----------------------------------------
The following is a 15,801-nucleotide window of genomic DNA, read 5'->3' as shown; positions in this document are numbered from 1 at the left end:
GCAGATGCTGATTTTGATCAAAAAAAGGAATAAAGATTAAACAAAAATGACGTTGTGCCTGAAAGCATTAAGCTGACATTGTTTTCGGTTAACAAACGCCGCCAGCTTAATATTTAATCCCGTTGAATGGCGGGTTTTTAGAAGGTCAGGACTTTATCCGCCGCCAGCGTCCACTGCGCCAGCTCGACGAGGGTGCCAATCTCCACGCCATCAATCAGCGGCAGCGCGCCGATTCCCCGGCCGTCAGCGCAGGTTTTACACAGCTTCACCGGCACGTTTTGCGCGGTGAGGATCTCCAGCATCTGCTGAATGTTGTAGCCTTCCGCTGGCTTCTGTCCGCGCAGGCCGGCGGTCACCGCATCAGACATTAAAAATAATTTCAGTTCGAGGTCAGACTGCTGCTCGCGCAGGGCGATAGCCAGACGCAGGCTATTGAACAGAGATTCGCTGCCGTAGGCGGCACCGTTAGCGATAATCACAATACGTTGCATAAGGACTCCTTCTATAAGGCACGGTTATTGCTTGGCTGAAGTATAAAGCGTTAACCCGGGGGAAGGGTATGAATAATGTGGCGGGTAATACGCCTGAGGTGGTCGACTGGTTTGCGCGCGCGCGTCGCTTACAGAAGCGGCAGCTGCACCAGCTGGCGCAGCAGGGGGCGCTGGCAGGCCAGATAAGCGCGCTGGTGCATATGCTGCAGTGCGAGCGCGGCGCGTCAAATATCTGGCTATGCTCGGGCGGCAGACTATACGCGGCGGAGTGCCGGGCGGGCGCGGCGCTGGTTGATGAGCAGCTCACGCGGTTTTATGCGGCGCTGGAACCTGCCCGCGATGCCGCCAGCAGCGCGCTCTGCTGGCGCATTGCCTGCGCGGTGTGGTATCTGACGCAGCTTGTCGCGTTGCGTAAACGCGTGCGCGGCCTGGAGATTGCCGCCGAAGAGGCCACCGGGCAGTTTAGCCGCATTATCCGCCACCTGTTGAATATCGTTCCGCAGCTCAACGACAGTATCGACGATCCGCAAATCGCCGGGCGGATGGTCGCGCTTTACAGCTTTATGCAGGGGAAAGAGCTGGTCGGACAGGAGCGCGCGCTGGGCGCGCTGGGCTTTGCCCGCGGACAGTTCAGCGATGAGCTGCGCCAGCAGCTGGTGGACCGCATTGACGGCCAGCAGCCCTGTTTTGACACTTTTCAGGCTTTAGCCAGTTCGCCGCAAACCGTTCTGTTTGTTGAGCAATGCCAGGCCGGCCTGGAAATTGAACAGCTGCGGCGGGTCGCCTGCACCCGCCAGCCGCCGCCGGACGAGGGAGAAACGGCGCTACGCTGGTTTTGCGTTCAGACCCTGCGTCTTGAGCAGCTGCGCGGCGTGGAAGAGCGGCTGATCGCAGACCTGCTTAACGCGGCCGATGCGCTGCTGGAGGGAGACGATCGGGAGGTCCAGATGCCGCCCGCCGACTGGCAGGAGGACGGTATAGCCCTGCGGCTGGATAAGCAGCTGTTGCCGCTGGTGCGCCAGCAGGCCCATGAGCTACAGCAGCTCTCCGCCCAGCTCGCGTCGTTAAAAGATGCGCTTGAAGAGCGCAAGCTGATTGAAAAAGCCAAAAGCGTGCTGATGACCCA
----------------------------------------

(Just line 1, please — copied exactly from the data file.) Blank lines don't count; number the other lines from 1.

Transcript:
The following is a 15,801-nucleotide window of genomic DNA, read 5'->3' as shown; positions in this document are numbered from 1 at the left end: